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February 18, 1893


JAMA. 1893;XX(7):189. doi:10.1001/jama.1893.02420340023006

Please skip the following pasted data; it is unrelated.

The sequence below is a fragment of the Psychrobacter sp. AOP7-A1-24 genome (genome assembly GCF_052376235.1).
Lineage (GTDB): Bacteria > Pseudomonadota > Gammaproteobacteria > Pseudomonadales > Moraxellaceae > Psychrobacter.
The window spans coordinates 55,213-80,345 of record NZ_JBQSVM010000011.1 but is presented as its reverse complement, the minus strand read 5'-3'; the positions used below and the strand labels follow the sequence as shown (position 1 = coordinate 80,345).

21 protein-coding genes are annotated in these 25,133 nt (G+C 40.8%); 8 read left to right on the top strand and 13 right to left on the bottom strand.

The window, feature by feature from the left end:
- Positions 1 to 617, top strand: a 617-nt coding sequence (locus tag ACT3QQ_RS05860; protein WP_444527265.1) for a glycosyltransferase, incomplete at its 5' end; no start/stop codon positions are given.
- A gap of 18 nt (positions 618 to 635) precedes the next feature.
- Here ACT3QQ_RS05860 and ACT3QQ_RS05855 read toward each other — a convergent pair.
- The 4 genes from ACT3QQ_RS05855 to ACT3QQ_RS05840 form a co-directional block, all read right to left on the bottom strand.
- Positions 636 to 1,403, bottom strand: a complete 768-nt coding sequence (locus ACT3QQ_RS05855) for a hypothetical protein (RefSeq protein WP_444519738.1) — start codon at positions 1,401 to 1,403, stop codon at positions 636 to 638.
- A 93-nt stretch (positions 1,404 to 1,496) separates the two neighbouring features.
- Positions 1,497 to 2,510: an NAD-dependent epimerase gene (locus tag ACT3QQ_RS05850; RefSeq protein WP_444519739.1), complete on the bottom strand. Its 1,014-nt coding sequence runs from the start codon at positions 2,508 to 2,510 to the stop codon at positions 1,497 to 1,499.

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There has probably been no time in the history of this country when trained, competent and efficient health-officers were needed so much as they are now. The average health-officer is appointed without any special training or qualification for the place; his tenure of office is so slight that very few feel warranted in qualifying themselves for such duties and in no other direction is there any special incentive to full preparation for the discharge of the responsibilities that devolve upon the holder of such office. Much has recently been said with regard to the manner in which cholera was managed in England during the last autumn, but nothing was said in regard to the special knowledge required of medical officers of health in that country, before they receive such appointments. No one is eligible to such appointment in Great Britain without special training and his qualification having been established by

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